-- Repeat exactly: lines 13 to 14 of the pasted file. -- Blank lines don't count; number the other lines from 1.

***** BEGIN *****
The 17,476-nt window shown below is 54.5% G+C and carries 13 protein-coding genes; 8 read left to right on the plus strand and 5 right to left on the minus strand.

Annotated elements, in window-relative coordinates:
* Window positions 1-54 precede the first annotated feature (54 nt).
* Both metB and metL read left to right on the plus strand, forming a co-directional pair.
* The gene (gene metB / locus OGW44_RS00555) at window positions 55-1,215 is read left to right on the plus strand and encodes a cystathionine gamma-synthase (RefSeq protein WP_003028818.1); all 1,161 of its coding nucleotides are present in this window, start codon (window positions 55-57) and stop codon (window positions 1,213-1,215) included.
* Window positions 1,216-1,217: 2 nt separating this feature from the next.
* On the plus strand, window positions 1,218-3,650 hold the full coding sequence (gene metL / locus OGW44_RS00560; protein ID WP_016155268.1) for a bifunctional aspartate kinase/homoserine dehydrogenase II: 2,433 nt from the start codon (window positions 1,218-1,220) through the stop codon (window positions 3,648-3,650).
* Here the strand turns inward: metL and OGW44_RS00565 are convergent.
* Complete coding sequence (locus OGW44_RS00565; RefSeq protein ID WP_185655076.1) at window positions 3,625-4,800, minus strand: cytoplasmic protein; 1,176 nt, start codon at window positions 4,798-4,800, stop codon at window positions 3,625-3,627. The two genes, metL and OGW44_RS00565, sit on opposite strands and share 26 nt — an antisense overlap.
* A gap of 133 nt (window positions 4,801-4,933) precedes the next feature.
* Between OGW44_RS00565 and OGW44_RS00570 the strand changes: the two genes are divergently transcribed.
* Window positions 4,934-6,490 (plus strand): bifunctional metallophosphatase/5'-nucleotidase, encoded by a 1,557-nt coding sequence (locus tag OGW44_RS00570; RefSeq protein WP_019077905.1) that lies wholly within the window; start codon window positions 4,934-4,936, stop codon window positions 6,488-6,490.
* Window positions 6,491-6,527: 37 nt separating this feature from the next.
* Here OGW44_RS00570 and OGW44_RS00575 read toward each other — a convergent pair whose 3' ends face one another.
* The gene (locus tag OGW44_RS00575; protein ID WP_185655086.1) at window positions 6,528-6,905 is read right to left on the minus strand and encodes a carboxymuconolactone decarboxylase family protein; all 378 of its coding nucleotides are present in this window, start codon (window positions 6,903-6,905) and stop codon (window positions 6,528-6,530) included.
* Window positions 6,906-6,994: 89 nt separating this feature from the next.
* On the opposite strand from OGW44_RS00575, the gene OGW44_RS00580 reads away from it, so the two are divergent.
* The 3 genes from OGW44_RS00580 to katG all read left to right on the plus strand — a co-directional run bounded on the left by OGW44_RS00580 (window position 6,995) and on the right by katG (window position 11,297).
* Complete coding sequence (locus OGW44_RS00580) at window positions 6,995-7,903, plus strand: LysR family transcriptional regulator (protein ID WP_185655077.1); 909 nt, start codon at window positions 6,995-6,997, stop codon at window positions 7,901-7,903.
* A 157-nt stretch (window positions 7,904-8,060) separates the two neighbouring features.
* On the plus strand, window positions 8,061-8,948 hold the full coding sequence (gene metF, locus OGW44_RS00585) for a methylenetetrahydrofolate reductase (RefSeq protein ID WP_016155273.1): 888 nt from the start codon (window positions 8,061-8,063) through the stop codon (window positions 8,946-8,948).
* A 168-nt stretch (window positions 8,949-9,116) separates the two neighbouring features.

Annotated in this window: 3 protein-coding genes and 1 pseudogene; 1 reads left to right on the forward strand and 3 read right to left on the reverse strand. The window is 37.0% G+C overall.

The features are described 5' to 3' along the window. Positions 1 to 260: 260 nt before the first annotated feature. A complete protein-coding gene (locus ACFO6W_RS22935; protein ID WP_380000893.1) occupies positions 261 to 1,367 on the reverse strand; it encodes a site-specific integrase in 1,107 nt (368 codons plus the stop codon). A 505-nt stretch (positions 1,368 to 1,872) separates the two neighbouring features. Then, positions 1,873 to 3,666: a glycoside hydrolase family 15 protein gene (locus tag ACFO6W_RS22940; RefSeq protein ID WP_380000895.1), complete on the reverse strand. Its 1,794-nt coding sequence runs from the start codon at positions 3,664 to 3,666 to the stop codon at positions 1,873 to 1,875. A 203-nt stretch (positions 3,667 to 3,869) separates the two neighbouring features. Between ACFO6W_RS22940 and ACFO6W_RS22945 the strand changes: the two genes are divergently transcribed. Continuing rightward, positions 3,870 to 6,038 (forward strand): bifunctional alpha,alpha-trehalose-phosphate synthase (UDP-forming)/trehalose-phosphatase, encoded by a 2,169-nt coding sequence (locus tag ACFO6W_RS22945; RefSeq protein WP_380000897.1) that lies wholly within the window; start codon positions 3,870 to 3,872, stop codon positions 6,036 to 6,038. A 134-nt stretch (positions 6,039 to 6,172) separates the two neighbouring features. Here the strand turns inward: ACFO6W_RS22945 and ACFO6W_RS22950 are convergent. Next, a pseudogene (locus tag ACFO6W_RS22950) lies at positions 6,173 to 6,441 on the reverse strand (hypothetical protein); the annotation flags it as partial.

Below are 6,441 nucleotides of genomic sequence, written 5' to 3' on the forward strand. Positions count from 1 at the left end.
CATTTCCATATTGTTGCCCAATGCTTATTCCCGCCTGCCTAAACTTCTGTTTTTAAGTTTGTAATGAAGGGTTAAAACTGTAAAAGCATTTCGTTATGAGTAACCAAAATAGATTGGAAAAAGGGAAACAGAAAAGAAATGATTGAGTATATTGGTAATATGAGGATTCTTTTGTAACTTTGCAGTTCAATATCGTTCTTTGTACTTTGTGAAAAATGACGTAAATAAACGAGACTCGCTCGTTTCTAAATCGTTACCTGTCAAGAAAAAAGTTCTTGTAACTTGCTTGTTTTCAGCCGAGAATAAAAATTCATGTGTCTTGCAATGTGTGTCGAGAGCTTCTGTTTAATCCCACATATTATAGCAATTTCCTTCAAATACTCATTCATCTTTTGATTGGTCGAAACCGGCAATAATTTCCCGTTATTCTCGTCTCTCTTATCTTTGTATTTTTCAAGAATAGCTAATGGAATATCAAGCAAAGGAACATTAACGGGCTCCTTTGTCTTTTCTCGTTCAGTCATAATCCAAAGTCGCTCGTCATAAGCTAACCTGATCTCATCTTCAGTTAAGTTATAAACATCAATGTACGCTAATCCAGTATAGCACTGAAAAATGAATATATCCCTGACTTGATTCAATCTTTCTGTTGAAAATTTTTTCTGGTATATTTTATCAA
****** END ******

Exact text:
* Window positions 6,491-6,527: 37 nt separating this feature from the next.
* Here OGW44_RS00570 and OGW44_RS00575 read toward each other — a convergent pair whose 3' ends face one another.